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Guest Article | Accounting for Diversity

Last updated: 15 Apr 2024 09:00 Posted in: AIA

Geffrye Parsons, CEO of The Inclusion Imperative, shows how many benefits diversity and equality can bring to the workplace, and the mindset shift we all need to bring them about.

In many ways, 1987 seems like a long time ago. The Berlin Wall was still in place, Hong Kong was still a British colony, the internet barely existed, and The Simpsons was only just debuting on TV… In reality, it was not that long ago. It was the year that I started my professional career. That autumn, I joined a medium-sized accounting firm based in Piccadilly, in London’s vibrant, cosmopolitan West End, as a trainee chartered accountant.

My personal experiences

I was one of an intake of 15 people. On our first morning, we all gathered in a conference room for our induction. As I looked around at my new colleagues, I incredulously observed that every single one of us was an able-bodied, white cis man. There were no women or people of minority ethnicity. No one was differently abled.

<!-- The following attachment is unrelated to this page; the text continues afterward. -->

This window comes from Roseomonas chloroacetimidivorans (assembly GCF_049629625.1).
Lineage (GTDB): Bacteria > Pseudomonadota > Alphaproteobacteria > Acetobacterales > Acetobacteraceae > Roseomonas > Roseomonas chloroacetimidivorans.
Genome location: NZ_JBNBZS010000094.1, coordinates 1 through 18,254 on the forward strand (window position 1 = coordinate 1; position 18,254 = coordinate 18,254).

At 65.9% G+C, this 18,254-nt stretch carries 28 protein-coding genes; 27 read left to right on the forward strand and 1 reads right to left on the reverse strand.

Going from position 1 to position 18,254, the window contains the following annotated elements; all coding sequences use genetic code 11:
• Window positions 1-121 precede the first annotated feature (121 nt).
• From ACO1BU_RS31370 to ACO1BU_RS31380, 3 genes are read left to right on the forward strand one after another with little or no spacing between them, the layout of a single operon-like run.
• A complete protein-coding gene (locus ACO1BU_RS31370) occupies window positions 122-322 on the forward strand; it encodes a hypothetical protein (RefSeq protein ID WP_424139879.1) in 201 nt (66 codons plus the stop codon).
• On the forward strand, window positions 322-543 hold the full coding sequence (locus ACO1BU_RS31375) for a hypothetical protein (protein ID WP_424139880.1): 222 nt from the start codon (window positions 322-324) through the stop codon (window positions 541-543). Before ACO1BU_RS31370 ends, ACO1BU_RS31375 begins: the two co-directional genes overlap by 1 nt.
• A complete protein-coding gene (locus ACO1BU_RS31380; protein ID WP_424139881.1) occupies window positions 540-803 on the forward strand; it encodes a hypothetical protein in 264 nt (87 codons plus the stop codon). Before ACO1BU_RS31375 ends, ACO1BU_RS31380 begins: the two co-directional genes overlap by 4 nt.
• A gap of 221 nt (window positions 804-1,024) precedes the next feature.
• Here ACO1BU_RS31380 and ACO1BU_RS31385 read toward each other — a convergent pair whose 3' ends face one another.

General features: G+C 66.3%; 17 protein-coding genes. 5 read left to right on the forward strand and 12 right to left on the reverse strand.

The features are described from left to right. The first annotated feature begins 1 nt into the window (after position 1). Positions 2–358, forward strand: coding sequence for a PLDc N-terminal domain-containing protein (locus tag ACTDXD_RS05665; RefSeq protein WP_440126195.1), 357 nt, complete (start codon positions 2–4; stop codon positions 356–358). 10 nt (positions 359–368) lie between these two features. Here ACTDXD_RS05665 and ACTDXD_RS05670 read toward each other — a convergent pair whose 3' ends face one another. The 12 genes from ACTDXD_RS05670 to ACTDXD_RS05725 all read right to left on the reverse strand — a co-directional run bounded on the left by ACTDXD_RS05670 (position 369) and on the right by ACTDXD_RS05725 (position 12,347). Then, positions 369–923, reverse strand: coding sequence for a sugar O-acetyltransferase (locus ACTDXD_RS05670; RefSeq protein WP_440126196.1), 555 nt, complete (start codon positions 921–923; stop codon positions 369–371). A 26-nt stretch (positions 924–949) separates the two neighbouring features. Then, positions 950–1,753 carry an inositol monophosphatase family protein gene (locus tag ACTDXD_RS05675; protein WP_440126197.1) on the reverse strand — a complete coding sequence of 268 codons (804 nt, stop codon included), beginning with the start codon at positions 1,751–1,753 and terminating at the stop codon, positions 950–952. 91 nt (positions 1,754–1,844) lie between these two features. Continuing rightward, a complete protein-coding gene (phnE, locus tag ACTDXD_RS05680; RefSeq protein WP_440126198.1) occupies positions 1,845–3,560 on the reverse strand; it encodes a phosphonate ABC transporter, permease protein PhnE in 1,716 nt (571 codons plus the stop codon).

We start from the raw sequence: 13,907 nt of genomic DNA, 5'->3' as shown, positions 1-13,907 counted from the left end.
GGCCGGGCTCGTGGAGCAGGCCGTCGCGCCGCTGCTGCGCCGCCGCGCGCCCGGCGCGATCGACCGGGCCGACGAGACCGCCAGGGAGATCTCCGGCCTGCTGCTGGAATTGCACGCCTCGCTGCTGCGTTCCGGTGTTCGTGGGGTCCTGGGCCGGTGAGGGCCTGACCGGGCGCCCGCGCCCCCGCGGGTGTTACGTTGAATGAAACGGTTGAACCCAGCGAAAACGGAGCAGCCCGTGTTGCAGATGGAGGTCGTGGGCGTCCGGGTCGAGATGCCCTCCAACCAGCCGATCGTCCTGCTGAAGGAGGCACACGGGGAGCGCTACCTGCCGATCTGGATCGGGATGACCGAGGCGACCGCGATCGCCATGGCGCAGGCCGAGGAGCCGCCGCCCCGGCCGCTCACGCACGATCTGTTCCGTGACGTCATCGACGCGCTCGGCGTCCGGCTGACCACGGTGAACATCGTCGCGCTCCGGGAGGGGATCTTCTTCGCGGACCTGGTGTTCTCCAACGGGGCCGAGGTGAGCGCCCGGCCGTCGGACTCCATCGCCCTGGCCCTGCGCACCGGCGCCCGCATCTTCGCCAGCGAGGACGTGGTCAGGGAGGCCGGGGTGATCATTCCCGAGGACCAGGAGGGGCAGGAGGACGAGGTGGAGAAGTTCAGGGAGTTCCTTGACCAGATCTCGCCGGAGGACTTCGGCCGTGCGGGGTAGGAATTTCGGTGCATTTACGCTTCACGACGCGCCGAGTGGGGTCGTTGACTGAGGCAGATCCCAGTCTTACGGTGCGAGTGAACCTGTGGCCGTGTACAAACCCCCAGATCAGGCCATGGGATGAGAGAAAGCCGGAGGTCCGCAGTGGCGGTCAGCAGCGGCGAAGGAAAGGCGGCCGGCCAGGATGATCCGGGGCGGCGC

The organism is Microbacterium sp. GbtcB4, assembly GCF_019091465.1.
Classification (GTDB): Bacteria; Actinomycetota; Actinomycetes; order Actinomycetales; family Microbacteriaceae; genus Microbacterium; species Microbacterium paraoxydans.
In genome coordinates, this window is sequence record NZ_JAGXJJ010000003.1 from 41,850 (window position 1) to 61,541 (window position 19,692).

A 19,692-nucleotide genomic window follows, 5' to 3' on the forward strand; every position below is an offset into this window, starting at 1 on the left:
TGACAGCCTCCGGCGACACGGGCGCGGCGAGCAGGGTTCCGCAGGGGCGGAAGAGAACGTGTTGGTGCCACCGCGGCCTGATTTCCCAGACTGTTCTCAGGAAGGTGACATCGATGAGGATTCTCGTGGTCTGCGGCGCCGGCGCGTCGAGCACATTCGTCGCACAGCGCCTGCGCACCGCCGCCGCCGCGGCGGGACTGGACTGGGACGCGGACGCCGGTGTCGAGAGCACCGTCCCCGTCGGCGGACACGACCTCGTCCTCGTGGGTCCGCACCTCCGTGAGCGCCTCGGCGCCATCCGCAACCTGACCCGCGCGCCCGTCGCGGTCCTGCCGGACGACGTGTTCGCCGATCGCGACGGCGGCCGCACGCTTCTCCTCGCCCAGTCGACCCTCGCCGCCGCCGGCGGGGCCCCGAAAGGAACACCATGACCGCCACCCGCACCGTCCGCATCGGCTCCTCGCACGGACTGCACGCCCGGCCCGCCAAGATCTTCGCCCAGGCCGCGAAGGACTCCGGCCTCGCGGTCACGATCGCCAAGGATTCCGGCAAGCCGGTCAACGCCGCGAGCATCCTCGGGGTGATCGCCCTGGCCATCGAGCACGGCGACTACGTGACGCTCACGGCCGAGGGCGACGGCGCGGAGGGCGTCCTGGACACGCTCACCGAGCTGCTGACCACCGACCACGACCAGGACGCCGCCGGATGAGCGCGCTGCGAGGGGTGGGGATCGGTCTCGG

There had been no attempt to do anything other than to replicate the firm and the industry in its own image. We were an example of affinity bias writ large, a bubble of uniformity and exclusion right in the heart of one of the most diverse places on earth.

The firm did not know it but there was an LGBTQ+ person among that intake: me. But conformity was clearly received wisdom in my position, so deep in the closet I stayed. Only a few days later, the British Prime minister Margaret Thatcher made the homophobic conference speech that would shortly lead to the introduction of the notorious Section 28 legislation. That effectively ensured that I would remain in the closet, condemned to cover and codeswitch every day throughout my tenure.